Breakthrough Innovation: Conquering Ideation Challenges

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Breakthrough Innovation: Conquering Ideation Challenges

Executive Update
Posted May 1, 2019 in Business Technology & Digital Transformation Strategies
Creative

BT & DTS EXECUTIVE UPDATE VOL. 22, NO. 8
  

We are entering an era that will demand unheralded levels of creativity because companies will need to constantly innovate and reinvent themselves to succeed in their search for growth and margins. The portion of revenues from breakthrough innovation1 is expected to grow four times faster than that from incremental innovation, according to a recent Arthur D. Little (ADL) survey of large organizations worldwide. Consequently, there will be increasing pressure on companies to generate a steady stream of high-quality ideas to deliver top- and bottom-line growth. (For further details on the survey, see Appendix.)

As we explore in this Executive Update, some leading companies are rising to the occasion by launching time-limited ideation challenges for key strategic issues and then instituting a dedicated process to enrich and select winning ideas. To sup­port this initiative, senior leaders must devote a significant amount of time to ideation and be fully involved from start to finish in the ideation process. Lastly, innovation leaders must prevent excessive “infant mortality” of radical ideas and ringfence resources to maintain a balanced R&D portfolio.

Why Is Managing Ideas So Important?

This situation probably sounds familiar — your company brainstorms or applies other methodologies to generate a vast quantity of ideas; however, this process doesn’t seem to translate into a healthy, balanced portfolio of R&D projects. Certainly, there is an inherent ”creativity” among your people and a strategy is in place, but somehow the “killer ideas” just don’t seem to emerge. Getting this stage right is important for several reasons:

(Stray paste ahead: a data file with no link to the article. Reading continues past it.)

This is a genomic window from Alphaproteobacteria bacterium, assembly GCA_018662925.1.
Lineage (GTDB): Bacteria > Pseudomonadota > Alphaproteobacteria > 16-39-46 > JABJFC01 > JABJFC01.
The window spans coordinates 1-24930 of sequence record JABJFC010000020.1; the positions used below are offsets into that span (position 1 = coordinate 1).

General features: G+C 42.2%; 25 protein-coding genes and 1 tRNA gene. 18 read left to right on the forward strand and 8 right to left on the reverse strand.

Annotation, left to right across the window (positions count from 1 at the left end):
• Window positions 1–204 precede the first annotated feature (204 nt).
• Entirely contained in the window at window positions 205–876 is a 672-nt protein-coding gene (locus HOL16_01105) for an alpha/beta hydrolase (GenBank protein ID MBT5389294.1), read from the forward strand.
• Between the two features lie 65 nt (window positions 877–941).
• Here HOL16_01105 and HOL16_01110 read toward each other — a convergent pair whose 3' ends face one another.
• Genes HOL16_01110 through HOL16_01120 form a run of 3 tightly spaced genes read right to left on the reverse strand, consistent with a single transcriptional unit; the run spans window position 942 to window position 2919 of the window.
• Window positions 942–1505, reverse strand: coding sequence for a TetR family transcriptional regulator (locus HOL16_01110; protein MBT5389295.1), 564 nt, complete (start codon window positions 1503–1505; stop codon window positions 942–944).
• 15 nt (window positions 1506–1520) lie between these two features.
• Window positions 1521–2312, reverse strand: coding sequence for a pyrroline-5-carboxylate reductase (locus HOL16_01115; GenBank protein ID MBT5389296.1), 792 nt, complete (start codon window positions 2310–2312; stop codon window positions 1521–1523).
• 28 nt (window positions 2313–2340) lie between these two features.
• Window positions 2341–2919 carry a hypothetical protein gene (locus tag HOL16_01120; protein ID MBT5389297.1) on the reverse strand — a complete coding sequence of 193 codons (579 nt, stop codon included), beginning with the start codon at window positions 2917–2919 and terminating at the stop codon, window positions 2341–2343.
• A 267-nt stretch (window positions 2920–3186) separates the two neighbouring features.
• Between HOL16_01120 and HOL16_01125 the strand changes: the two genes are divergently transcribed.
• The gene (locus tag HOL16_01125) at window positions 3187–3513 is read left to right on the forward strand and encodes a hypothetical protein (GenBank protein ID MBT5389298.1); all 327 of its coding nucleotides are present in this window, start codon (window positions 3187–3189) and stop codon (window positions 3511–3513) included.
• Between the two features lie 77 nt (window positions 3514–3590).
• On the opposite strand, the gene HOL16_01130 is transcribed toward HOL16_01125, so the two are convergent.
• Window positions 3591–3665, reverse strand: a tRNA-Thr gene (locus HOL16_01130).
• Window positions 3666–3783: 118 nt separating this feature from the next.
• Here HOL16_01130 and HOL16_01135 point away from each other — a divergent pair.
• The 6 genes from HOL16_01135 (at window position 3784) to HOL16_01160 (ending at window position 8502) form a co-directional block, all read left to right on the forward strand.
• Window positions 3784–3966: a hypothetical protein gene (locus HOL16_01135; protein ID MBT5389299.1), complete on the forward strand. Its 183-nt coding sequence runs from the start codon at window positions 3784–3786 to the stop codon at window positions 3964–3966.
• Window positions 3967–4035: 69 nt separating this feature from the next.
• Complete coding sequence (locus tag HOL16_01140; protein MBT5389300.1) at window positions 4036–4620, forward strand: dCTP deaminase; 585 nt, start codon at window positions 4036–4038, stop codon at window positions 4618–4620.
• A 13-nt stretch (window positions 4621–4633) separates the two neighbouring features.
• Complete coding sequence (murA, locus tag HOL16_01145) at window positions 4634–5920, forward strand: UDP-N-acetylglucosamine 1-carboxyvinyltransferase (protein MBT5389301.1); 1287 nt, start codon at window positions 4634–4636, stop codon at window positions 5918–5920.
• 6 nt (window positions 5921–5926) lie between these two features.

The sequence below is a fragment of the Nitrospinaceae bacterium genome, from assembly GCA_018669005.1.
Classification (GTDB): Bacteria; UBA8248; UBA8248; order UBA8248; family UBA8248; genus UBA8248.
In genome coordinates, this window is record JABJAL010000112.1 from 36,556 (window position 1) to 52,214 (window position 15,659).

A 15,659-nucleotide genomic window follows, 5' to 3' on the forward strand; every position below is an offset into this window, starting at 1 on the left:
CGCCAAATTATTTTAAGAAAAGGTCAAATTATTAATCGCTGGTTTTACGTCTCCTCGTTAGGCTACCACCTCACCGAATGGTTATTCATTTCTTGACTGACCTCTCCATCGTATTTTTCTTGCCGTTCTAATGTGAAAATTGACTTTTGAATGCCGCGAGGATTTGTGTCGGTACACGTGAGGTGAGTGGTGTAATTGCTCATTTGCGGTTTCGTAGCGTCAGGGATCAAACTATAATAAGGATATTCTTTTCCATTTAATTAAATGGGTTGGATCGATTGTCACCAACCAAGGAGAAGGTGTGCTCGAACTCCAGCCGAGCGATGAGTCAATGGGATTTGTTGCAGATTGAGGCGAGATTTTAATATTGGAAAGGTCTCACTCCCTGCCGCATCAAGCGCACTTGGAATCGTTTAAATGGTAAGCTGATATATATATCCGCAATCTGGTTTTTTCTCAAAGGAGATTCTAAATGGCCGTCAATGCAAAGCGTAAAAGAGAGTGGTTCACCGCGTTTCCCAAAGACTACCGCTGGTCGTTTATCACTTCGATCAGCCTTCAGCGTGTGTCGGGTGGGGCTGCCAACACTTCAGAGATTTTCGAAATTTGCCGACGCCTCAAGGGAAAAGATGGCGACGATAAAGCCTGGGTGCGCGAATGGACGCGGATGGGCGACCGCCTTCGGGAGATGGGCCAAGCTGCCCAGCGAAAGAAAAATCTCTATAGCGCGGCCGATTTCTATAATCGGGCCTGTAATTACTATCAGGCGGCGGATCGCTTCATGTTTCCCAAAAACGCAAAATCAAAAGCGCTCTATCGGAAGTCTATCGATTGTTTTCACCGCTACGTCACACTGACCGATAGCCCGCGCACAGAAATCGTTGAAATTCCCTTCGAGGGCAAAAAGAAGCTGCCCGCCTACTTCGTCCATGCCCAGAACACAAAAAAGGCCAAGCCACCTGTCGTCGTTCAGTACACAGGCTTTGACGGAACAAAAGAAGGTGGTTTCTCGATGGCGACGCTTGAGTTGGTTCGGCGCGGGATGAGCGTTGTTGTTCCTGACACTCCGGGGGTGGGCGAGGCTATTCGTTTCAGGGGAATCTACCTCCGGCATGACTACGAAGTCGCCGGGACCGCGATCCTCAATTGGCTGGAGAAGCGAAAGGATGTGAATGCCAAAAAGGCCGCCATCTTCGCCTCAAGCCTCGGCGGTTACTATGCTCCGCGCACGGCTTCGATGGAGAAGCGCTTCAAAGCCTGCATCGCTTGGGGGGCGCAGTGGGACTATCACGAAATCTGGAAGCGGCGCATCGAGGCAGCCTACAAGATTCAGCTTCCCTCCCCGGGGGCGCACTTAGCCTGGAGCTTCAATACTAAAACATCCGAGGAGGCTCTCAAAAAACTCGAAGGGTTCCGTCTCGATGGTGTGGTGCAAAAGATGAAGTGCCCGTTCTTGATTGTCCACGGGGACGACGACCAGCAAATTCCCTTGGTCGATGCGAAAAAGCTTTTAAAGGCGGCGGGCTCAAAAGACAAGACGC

• Costs will incrementally rise. Ideas are initially free, but as time passes the sunk cost grows and grows. Getting the early stages right is important; otherwise, you waste money on failed or misaligned developments.
     
  • Ideation is difficult. There is a reason we call ideation the “fuzzy front end”; it is much more nebulous than the downstream development processes. Risk is harder to manage because uncertainty is at its highest and outcomes are unpredictable.
     
  • Putting the groundwork in place to exploit ideas requires drive, ambition, and vision. These goal-setting characteristics help mobilize the significant cross-functional and cross-divisional support required for success.
     

Ideation Challenges

Innovation ranges from new, radical business models (e.g., Uber) to low-technology marketing changes (e.g., Absolut honey-flavored vodka). The focus of this Update is about the process for creating and managing ideas that require significant R&D before commercialization within technology-intensive industries. Let’s examine four main challenges within ideation and idea management.

Formulating Ideas in Alignment with Strategy

Companies need to generate good original ideas in line with their strategy. In general, there are three main sources of inspiration for ideas:

  1. Customer requests for incremental improvements to existing products. The desire to please existing customers is noble, but these requests typically translate into very limited growth and will sometimes only maintain existing market shares in existing markets. In the modern world, don’t aim to stand still.